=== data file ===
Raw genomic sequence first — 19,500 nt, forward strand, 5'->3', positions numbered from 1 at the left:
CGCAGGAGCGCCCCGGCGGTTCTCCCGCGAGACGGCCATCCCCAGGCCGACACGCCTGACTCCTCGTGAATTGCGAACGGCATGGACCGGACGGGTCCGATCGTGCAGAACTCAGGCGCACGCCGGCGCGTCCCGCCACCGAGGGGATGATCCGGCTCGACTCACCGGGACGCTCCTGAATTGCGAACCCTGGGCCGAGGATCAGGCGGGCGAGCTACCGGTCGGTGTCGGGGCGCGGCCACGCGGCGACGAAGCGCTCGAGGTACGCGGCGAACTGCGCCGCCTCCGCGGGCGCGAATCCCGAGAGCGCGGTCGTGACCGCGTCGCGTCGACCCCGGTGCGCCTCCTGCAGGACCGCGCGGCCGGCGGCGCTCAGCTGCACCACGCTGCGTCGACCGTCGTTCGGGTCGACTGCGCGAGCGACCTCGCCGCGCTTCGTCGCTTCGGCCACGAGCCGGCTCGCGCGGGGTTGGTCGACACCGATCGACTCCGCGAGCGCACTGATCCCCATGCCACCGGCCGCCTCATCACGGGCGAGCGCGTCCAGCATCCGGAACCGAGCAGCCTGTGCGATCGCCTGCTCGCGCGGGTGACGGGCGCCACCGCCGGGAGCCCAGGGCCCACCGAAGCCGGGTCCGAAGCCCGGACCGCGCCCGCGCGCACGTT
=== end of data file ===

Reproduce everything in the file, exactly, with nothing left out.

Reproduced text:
Raw genomic sequence first — 19,500 nt, forward strand, 5'->3', positions numbered from 1 at the left:
CGCAGGAGCGCCCCGGCGGTTCTCCCGCGAGACGGCCATCCCCAGGCCGACACGCCTGACTCCTCGTGAATTGCGAACGGCATGGACCGGACGGGTCCGATCGTGCAGAACTCAGGCGCACGCCGGCGCGTCCCGCCACCGAGGGGATGATCCGGCTCGACTCACCGGGACGCTCCTGAATTGCGAACCCTGGGCCGAGGATCAGGCGGGCGAGCTACCGGTCGGTGTCGGGGCGCGGCCACGCGGCGACGAAGCGCTCGAGGTACGCGGCGAACTGCGCCGCCTCCGCGGGCGCGAATCCCGAGAGCGCGGTCGTGACCGCGTCGCGTCGACCCCGGTGCGCCTCCTGCAGGACCGCGCGGCCGGCGGCGCTCAGCTGCACCACGCTGCGTCGACCGTCGTTCGGGTCGACTGCGCGAGCGACCTCGCCGCGCTTCGTCGCTTCGGCCACGAGCCGGCTCGCGCGGGGTTGGTCGACACCGATCGACTCCGCGAGCGCACTGATCCCCATGCCACCGGCCGCCTCATCACGGGCGAGCGCGTCCAGCATCCGGAACCGAGCAGCCTGTGCGATCGCCTGCTCGCGCGGGTGACGGGCGCCACCGCCGGGAGCCCAGGGCCCACCGAAGCCGGGTCCGAAGCCCGGACCGCGCCCGCGCGCACGTT